SCOTUS Ruling on Cheerleading Uniforms May Extend Copyright Protection to Athleisure

SportTechie Legal

Aaron L. Parker and Margaret A. Esquenet are attorneys at Finnegan LLP. Courtney A. Bolin is a law student at the University of North Carolina at Chapel Hill.

Athleisure involves designing fashionable sport and fitness apparel that allows consumers to easily transition from athletic activities to casual-dress occasions—such as meeting friends for lunch. The trend has continued to gain popularity over the past decade, and the marketplace has quickly become saturated with brands catering to athleisure wear for a variety of audiences.

With the influx of competition in the marketplace, it is important for athleisure brands to consider the full range of intellectual property (IP) options that are available to protect their designs. Traditionally, most athleisure companies seeking IP protection were limited to enforcement through trademarks and patents, but in the past year copyright protection has become a more viable option. This change is largely the result of a Supreme Court decision involving cheerleading uniforms that changed the way that “useful articles,” such as athleisure wear, are treated under copyright law.

A Copyright Primer – The “Useful Article” Limitation

In the United States, copyright law protects original works of authorship that are fixed in any tangible medium of expression. An original work of authorship is a work that is created by a human author, was not copied from another source, and possesses a minimal degree of creativity.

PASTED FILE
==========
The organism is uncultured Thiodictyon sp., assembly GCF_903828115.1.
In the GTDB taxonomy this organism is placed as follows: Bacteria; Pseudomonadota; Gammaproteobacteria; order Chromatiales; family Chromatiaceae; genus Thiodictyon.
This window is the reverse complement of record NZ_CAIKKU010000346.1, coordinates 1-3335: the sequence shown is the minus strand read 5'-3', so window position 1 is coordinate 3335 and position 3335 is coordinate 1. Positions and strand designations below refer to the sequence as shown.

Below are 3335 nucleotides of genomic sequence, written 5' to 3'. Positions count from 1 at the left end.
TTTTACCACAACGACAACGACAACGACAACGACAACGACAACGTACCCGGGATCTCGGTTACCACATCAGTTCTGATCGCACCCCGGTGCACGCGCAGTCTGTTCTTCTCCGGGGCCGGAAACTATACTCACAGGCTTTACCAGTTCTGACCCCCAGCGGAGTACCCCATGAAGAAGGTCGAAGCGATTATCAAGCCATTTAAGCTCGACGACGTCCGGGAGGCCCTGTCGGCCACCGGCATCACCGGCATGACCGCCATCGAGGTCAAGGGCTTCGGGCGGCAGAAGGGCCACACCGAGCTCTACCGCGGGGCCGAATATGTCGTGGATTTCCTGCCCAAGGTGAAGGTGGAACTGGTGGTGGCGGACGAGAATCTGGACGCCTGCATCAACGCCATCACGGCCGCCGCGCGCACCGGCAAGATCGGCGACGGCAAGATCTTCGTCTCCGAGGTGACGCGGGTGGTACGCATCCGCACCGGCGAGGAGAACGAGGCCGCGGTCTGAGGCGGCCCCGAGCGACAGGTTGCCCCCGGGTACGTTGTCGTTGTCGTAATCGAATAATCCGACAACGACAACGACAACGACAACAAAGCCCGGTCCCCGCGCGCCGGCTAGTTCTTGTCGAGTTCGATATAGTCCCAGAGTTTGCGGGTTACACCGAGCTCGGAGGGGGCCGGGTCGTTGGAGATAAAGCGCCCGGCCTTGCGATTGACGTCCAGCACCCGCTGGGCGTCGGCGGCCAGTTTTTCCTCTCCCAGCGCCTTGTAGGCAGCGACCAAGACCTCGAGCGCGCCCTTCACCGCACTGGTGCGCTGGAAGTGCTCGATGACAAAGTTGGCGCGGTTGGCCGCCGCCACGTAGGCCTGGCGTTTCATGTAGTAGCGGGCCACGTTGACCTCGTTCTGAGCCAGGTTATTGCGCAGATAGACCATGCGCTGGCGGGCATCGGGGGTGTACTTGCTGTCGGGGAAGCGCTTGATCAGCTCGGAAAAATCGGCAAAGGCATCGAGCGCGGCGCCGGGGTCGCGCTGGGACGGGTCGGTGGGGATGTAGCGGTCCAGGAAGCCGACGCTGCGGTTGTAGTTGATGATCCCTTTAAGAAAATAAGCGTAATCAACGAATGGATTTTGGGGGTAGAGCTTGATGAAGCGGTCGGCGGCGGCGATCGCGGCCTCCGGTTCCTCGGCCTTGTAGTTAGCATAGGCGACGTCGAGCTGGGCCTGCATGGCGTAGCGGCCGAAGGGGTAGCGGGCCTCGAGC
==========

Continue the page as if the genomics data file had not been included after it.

But copyright protection is limited if the expression is considered a “useful article.” As its name suggests, a useful article is something that has an intrinsic utilitarian purpose and is not merely aesthetic in nature. For example, clothing and shoes are considered useful articles because they serve the useful purpose of covering the body in addition to their aesthetic design.

Courts have historically found it difficult to determine which items deserve copyright protection and which should be barred from copyright protection as useful articles. In fact, copyright law has offered inconsistent and unpredictable protection for the aesthetic elements of useful articles. For example, in one of the first cases to deal with this issue, Mazer v. Stein (1954), the Supreme Court addressed whether a table lamp with a statuette-base in the shape of a Balinese dancer could be protected under copyright law or if the statuette-lamp base was precluded from copyright protection as a useful article. In that case, the Court observed that the artistic components of a useful article may be protected when those elements are separable. While Mazer indicated that useful articles could receive protection, determining how to separate the useful and ornamental elements of a work continued to challenge courts for more than 60 years and led to seemingly conflicting results.

Useful articles possessing ornamental elements that could not be physically severed from their utilitarian function seemed to cause courts the most angst. In one case, Kieselstein-Cord v. Accessories by Pearl, Inc. (1980), a court held that a stylized belt buckle’s ornamental design could be conceptually severed from the belt buckle’s utilitarian function and granted copyright protection. However, in another case, Brandir Int’l, Inc. v. Cascade Pacific Lumber Co. (1987), a different court held that a stylized bike rack was not protectable because the rack’s design was significantly influenced by function.